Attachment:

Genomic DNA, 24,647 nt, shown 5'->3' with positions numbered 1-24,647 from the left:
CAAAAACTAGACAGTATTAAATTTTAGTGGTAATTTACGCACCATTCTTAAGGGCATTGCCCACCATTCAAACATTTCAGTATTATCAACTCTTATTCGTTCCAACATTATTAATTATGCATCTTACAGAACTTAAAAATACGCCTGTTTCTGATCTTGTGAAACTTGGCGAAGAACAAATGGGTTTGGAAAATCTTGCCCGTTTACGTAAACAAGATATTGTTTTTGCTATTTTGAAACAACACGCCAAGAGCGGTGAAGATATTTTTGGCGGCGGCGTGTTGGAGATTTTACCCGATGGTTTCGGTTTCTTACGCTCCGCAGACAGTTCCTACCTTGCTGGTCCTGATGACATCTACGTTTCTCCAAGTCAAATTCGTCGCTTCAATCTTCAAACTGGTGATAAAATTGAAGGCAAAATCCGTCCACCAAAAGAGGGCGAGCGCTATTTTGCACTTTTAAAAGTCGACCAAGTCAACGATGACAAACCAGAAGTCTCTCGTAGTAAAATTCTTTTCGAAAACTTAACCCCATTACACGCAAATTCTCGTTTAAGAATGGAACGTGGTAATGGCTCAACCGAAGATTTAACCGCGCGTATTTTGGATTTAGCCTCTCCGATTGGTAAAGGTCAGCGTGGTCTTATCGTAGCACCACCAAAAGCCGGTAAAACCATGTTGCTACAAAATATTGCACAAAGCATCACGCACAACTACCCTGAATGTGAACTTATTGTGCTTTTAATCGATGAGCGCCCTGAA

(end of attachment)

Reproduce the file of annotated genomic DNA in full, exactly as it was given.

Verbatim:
Genomic DNA, 24,647 nt, shown 5'->3' with positions numbered 1-24,647 from the left:
CAAAAACTAGACAGTATTAAATTTTAGTGGTAATTTACGCACCATTCTTAAGGGCATTGCCCACCATTCAAACATTTCAGTATTATCAACTCTTATTCGTTCCAACATTATTAATTATGCATCTTACAGAACTTAAAAATACGCCTGTTTCTGATCTTGTGAAACTTGGCGAAGAACAAATGGGTTTGGAAAATCTTGCCCGTTTACGTAAACAAGATATTGTTTTTGCTATTTTGAAACAACACGCCAAGAGCGGTGAAGATATTTTTGGCGGCGGCGTGTTGGAGATTTTACCCGATGGTTTCGGTTTCTTACGCTCCGCAGACAGTTCCTACCTTGCTGGTCCTGATGACATCTACGTTTCTCCAAGTCAAATTCGTCGCTTCAATCTTCAAACTGGTGATAAAATTGAAGGCAAAATCCGTCCACCAAAAGAGGGCGAGCGCTATTTTGCACTTTTAAAAGTCGACCAAGTCAACGATGACAAACCAGAAGTCTCTCGTAGTAAAATTCTTTTCGAAAACTTAACCCCATTACACGCAAATTCTCGTTTAAGAATGGAACGTGGTAATGGCTCAACCGAAGATTTAACCGCGCGTATTTTGGATTTAGCCTCTCCGATTGGTAAAGGTCAGCGTGGTCTTATCGTAGCACCACCAAAAGCCGGTAAAACCATGTTGCTACAAAATATTGCACAAAGCATCACGCACAACTACCCTGAATGTGAACTTATTGTGCTTTTAATCGATGAGCGCCCTGAA